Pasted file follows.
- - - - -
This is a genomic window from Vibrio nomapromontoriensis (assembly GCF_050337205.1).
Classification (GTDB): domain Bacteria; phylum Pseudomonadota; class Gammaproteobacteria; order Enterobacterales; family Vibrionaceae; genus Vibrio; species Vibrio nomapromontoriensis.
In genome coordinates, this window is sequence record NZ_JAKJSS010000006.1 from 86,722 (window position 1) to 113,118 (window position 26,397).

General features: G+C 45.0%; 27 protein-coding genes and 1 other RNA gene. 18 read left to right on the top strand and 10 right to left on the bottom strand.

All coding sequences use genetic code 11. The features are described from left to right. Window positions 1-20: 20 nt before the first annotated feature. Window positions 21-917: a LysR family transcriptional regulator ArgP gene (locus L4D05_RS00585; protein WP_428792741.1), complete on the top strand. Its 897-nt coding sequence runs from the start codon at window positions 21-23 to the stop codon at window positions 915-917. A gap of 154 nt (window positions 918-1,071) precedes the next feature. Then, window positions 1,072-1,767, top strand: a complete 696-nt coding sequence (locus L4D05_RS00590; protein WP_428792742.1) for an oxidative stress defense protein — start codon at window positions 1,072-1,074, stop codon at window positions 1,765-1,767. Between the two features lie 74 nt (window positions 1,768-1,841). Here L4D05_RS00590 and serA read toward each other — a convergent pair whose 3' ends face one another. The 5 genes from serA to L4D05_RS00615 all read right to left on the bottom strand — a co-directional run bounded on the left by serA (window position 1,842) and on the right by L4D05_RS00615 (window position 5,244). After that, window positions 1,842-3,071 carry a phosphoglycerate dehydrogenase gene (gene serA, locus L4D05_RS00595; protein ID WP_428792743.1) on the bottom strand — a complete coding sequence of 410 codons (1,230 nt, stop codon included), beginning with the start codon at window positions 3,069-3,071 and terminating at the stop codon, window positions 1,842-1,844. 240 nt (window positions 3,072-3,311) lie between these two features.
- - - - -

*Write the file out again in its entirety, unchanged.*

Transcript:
This is a genomic window from Vibrio nomapromontoriensis (assembly GCF_050337205.1).
Classification (GTDB): domain Bacteria; phylum Pseudomonadota; class Gammaproteobacteria; order Enterobacterales; family Vibrionaceae; genus Vibrio; species Vibrio nomapromontoriensis.
In genome coordinates, this window is sequence record NZ_JAKJSS010000006.1 from 86,722 (window position 1) to 113,118 (window position 26,397).

General features: G+C 45.0%; 27 protein-coding genes and 1 other RNA gene. 18 read left to right on the top strand and 10 right to left on the bottom strand.

All coding sequences use genetic code 11. The features are described from left to right. Window positions 1-20: 20 nt before the first annotated feature. Window positions 21-917: a LysR family transcriptional regulator ArgP gene (locus L4D05_RS00585; protein WP_428792741.1), complete on the top strand. Its 897-nt coding sequence runs from the start codon at window positions 21-23 to the stop codon at window positions 915-917. A gap of 154 nt (window positions 918-1,071) precedes the next feature. Then, window positions 1,072-1,767, top strand: a complete 696-nt coding sequence (locus L4D05_RS00590; protein WP_428792742.1) for an oxidative stress defense protein — start codon at window positions 1,072-1,074, stop codon at window positions 1,765-1,767. Between the two features lie 74 nt (window positions 1,768-1,841). Here L4D05_RS00590 and serA read toward each other — a convergent pair whose 3' ends face one another. The 5 genes from serA to L4D05_RS00615 all read right to left on the bottom strand — a co-directional run bounded on the left by serA (window position 1,842) and on the right by L4D05_RS00615 (window position 5,244). After that, window positions 1,842-3,071 carry a phosphoglycerate dehydrogenase gene (gene serA, locus L4D05_RS00595; protein ID WP_428792743.1) on the bottom strand — a complete coding sequence of 410 codons (1,230 nt, stop codon included), beginning with the start codon at window positions 3,069-3,071 and terminating at the stop codon, window positions 1,842-1,844. 240 nt (window positions 3,072-3,311) lie between these two features.